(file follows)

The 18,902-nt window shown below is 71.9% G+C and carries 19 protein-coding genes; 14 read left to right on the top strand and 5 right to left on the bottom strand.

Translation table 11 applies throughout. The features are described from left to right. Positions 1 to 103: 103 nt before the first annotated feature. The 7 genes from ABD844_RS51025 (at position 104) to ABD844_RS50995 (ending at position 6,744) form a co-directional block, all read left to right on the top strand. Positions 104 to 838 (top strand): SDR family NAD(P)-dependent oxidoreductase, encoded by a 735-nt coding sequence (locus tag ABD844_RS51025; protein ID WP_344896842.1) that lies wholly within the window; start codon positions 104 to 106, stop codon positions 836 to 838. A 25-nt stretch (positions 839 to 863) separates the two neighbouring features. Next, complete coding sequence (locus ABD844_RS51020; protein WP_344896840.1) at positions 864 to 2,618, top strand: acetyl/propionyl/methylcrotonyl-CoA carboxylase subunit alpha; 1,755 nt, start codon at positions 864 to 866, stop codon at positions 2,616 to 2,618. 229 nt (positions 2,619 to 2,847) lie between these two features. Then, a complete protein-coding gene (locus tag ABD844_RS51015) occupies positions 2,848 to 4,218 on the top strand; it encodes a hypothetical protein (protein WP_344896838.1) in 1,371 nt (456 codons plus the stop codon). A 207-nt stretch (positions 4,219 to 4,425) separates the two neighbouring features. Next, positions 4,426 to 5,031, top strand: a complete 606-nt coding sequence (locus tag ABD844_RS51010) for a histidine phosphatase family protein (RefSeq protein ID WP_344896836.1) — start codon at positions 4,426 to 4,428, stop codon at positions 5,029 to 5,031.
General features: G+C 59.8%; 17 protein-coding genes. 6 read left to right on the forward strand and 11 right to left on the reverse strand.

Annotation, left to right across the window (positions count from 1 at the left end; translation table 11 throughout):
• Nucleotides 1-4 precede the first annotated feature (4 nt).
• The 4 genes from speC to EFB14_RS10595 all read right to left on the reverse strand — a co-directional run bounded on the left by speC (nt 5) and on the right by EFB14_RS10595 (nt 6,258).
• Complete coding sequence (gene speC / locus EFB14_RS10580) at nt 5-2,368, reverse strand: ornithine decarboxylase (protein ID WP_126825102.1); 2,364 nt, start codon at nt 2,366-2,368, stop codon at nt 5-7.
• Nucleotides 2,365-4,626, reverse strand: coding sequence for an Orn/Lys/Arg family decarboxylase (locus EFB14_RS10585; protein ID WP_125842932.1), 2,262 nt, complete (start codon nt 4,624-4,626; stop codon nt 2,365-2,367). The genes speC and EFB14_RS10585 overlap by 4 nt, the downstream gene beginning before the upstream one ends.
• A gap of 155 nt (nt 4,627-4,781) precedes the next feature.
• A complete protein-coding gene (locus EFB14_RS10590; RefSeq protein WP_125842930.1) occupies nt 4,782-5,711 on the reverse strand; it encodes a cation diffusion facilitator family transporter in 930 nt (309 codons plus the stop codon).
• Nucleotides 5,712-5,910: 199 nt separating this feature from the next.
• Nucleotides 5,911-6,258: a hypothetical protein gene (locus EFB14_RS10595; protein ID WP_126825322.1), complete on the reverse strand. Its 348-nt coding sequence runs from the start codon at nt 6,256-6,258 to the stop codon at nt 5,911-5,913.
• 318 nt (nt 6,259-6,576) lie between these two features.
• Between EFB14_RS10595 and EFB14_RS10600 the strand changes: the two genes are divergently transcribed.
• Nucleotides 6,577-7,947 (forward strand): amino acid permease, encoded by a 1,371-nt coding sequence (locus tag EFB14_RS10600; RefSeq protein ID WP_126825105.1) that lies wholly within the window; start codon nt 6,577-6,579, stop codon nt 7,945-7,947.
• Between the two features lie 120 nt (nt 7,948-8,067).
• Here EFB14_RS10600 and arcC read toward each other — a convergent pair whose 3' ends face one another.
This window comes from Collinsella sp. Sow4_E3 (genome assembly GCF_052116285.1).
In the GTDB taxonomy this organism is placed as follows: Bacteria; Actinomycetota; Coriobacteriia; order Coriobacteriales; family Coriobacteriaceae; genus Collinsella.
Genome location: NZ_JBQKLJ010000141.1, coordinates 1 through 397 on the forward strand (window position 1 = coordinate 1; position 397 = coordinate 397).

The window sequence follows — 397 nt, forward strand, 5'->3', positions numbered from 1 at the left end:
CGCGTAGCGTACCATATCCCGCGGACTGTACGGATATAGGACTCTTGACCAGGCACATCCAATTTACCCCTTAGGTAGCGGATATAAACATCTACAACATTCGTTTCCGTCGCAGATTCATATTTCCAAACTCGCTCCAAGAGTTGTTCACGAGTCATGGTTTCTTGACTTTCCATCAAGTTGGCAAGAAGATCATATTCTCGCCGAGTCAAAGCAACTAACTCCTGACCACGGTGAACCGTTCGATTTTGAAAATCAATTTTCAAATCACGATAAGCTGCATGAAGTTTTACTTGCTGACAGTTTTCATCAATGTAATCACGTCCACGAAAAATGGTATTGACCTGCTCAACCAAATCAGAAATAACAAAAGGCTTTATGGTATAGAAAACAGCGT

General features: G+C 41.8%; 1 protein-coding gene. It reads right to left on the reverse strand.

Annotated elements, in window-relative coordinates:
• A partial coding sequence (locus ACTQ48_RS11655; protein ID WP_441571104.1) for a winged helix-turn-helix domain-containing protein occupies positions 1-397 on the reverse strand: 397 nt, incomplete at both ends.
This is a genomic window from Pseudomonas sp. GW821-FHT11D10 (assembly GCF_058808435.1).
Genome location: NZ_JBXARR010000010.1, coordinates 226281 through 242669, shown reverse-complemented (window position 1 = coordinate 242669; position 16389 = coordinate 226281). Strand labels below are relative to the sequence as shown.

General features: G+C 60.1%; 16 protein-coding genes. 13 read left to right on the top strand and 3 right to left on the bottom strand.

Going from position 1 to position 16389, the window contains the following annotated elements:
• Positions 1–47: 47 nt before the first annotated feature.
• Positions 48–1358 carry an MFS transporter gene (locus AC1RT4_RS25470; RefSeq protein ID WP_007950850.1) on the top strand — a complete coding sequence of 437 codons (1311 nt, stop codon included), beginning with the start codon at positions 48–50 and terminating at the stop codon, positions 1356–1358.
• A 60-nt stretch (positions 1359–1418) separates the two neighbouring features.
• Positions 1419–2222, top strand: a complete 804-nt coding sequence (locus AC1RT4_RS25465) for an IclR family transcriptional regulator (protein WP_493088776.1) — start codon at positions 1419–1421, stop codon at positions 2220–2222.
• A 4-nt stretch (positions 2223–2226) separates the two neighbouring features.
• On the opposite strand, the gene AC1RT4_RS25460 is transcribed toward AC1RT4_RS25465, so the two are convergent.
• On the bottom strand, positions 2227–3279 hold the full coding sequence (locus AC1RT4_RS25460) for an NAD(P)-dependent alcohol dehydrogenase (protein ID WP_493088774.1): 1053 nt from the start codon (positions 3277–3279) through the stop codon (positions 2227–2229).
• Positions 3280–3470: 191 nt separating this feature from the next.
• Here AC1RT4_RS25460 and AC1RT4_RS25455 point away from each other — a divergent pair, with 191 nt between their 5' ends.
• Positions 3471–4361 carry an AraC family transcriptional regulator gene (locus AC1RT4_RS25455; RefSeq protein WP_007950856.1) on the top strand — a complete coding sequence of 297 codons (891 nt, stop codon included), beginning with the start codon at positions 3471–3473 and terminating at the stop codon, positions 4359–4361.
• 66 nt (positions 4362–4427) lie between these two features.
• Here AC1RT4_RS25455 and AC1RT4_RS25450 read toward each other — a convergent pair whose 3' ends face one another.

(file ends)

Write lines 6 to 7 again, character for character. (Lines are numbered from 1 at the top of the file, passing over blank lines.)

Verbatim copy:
• The 4 genes from speC to EFB14_RS10595 all read right to left on the reverse strand — a co-directional run bounded on the left by speC (nt 5) and on the right by EFB14_RS10595 (nt 6,258).
• Complete coding sequence (gene speC / locus EFB14_RS10580) at nt 5-2,368, reverse strand: ornithine decarboxylase (protein ID WP_126825102.1); 2,364 nt, start codon at nt 2,366-2,368, stop codon at nt 5-7.